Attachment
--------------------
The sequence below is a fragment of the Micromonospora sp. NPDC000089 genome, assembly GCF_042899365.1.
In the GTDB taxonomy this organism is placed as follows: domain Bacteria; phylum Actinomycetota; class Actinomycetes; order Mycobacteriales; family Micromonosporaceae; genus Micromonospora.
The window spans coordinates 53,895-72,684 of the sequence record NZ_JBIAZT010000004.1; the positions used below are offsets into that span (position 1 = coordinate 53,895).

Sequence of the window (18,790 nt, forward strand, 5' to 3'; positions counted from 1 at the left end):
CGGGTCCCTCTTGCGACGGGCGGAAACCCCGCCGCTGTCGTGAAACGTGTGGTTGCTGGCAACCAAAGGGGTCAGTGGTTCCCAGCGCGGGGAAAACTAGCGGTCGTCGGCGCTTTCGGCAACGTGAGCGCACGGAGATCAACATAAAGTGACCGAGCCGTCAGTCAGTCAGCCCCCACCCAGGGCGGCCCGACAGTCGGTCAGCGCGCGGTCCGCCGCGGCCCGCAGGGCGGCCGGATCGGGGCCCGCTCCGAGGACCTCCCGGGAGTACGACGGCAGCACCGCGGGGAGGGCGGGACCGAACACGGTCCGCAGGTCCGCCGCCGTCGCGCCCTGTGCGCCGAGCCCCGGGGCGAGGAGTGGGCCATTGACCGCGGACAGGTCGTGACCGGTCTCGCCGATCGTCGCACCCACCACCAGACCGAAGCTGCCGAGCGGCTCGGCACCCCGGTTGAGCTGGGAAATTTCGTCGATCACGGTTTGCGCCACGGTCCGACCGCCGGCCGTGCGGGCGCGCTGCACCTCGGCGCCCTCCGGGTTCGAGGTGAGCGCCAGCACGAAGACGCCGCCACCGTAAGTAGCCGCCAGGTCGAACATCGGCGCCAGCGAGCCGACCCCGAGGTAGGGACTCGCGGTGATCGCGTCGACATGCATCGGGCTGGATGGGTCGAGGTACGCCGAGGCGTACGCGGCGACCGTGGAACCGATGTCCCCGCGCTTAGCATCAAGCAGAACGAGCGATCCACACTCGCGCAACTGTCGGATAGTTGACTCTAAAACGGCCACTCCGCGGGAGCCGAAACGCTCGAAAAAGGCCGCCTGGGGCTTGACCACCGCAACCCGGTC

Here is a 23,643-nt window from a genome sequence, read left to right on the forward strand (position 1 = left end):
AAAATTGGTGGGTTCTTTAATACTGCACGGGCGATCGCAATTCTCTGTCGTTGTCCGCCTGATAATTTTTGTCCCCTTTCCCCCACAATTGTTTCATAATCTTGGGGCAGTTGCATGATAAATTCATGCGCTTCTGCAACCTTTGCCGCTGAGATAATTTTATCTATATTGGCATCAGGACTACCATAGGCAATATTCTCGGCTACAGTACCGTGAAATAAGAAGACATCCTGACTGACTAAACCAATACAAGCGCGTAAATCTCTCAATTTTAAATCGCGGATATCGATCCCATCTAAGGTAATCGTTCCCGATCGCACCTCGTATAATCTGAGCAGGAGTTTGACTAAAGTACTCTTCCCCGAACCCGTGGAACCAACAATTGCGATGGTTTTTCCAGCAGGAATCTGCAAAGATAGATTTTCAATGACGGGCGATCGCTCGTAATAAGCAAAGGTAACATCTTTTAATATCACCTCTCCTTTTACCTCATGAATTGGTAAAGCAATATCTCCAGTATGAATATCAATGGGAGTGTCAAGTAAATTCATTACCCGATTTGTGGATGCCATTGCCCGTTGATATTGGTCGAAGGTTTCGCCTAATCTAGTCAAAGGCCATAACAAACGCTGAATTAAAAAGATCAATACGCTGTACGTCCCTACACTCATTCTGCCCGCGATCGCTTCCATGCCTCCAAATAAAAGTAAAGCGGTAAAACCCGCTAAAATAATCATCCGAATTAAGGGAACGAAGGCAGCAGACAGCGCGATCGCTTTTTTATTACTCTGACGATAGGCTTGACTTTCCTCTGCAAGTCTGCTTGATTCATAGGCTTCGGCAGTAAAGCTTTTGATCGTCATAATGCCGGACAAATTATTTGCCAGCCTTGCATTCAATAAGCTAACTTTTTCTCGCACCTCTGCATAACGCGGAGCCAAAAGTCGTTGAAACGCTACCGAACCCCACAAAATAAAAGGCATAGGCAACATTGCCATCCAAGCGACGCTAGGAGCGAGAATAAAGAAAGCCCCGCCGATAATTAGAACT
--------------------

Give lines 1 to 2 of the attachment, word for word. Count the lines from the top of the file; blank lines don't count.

The sequence below is a fragment of the Micromonospora sp. NPDC000089 genome, assembly GCF_042899365.1.
In the GTDB taxonomy this organism is placed as follows: domain Bacteria; phylum Actinomycetota; class Actinomycetes; order Mycobacteriales; family Micromonosporaceae; genus Micromonospora.